German markets regulator to probe Geely's Daimler stake disclosure

German markets regulator to probe Geely's Daimler stake disclosure

Geely chairman Li Shufu buys a significant chunk of shares from Daimler.

WASHINGTON-Daimler says that Chinese businessman Li Shufu, chairman of Zhejiang Geely, has acquired nearly 10 per cent of the German automaker's shares. To achieve and assert technological leadership, one has to adapt a new way of thinking in terms of sharing and combining strength.

Daimler made an easy target for cash-flush Geely. Mercedes-Benz has even been officially tallying the months: 58 in a row as of December.

Germany has said there is no need to take action on the stake owned by Li and Daimler has said it is pleased that it could win another long-term oriented shareholder with Li.

Speaking of expansion in China, just a few days ago, February 26, Daimler and BAIC announced plans to further expand production.

Geely getting closer to Daimler may result in the German company severing its ties with EV maker BYD, said Steve Man, an analyst at Bloomberg Intelligence.

Li's business ambitions appear to align with those of China's government, which wants to strengthen the country's high-tech expertise and leapfrog global auto rivals by becoming a leader in electric vehicles and autonomous driving.

With 9.7 percent of Daimler's outstanding shares, he has now bought himself a seat at the negotiating table.

According to the announcement made by BAIC in Hong Kong, the two companies will together invest more than $1.9 billion on building the new car plant.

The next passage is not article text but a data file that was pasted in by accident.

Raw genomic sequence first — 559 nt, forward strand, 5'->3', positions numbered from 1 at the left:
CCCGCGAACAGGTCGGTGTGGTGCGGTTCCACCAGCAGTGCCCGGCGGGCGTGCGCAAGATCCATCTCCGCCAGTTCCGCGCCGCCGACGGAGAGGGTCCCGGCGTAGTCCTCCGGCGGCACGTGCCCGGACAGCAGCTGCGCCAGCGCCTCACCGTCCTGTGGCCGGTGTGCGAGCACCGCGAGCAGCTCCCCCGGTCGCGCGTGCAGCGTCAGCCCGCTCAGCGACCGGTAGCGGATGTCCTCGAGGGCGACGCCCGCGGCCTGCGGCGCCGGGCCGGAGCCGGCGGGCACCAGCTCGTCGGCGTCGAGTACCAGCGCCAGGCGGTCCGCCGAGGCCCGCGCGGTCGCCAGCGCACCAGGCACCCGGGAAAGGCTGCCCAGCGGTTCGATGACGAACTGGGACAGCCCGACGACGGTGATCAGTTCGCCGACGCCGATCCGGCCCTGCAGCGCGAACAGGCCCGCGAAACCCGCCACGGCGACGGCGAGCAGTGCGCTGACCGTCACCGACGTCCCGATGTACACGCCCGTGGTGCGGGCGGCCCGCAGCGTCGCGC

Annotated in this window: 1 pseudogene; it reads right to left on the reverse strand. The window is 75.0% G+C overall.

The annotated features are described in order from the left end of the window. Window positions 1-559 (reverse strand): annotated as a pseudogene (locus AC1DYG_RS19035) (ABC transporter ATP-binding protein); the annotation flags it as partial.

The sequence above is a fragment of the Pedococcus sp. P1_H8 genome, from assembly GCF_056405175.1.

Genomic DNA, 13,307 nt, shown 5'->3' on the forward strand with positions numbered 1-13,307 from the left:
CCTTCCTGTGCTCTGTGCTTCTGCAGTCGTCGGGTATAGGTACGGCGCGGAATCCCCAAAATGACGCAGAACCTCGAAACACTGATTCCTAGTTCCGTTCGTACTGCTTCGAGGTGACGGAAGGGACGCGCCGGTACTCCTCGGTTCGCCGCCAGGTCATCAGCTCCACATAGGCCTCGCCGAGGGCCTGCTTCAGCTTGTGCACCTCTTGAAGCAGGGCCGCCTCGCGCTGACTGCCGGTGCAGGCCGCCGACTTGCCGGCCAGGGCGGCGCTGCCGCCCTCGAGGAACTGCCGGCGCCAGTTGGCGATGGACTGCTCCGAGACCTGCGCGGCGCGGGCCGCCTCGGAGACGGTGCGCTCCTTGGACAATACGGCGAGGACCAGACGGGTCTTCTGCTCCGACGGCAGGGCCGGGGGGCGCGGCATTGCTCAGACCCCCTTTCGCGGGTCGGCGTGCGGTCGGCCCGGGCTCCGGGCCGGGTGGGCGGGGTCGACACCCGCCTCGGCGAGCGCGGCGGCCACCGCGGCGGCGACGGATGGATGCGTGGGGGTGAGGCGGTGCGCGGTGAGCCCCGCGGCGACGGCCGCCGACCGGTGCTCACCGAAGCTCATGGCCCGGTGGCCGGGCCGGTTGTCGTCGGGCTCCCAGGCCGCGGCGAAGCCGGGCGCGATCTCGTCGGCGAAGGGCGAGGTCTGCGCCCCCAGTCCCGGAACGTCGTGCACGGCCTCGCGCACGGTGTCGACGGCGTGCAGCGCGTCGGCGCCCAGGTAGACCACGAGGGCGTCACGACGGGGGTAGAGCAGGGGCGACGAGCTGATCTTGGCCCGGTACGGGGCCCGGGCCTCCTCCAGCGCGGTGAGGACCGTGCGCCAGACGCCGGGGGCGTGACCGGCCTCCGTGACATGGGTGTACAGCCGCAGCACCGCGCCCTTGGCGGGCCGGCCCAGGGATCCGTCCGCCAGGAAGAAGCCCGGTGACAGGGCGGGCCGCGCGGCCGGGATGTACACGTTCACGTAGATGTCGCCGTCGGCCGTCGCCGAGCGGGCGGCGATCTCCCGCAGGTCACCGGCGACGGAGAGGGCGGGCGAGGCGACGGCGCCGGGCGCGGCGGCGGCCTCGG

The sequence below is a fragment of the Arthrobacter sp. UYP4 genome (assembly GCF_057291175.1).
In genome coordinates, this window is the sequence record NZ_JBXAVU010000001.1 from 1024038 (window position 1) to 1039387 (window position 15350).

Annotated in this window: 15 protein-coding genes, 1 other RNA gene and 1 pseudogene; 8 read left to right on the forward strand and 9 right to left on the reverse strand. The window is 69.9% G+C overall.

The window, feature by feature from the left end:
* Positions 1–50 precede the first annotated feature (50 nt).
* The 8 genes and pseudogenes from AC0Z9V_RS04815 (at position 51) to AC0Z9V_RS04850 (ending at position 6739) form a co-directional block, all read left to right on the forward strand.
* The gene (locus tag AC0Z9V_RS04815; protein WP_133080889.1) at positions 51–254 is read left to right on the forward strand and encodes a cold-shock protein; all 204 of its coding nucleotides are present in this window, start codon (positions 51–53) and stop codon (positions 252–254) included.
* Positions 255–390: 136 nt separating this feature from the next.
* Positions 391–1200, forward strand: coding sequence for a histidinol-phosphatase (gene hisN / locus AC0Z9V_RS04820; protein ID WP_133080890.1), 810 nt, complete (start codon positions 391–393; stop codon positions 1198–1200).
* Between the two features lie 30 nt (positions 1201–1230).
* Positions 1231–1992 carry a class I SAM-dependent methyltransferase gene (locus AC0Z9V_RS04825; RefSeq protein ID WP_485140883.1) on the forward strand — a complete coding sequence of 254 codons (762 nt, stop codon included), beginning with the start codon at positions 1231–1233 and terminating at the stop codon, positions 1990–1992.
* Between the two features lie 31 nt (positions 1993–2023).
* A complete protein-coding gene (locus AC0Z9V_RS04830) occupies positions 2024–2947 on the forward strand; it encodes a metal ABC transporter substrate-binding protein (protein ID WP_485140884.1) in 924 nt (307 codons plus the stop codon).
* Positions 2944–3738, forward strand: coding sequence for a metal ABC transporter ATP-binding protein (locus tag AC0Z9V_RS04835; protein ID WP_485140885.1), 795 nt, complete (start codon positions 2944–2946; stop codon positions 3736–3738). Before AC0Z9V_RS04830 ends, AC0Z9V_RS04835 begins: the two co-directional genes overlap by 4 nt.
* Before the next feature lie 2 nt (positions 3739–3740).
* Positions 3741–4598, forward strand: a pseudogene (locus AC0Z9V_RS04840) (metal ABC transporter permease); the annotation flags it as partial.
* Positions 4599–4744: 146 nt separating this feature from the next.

She told reporters in Berlin on Tuesday that "we are open with our trade partners and at first glance don't see any kind of violations".

The automaker has one of the most aggressive electrification plans amongst established automakers. The joint venture with Daimler seems to have grown more important for BAIC Motor and for BAIC Group as a whole. Daimler, which employs 289,000 people, declined to do a deal as it had reservations about a new industrial alliance for fear of alienating its existing Chinese joint venture partner BAIC, a person familiar with the carmaker's thinking said. The purpose of the transaction was the attempt of the Chinese company to access technologies in the field of electromobility. They added, 'The company would like to confirm and clarify that it is not a party to the acquisition and it (Daimler) is not partnering with Geely Holding in relation to the acquisition'. China is already the world's biggest market for electric vehicles, and a region Daimler has targeted for growth. "The events of last Friday are the latest demonstrations of China's growing confidence and assertiveness, growing desire to impose its will on global affairs, and growing willingness to exploit the German OEMs' heavy reliance on Chinese profits", Bernstein Research said. This a part of the electric initiative that the Chinese government has mandated for all automakers who wish to continue operating in China.

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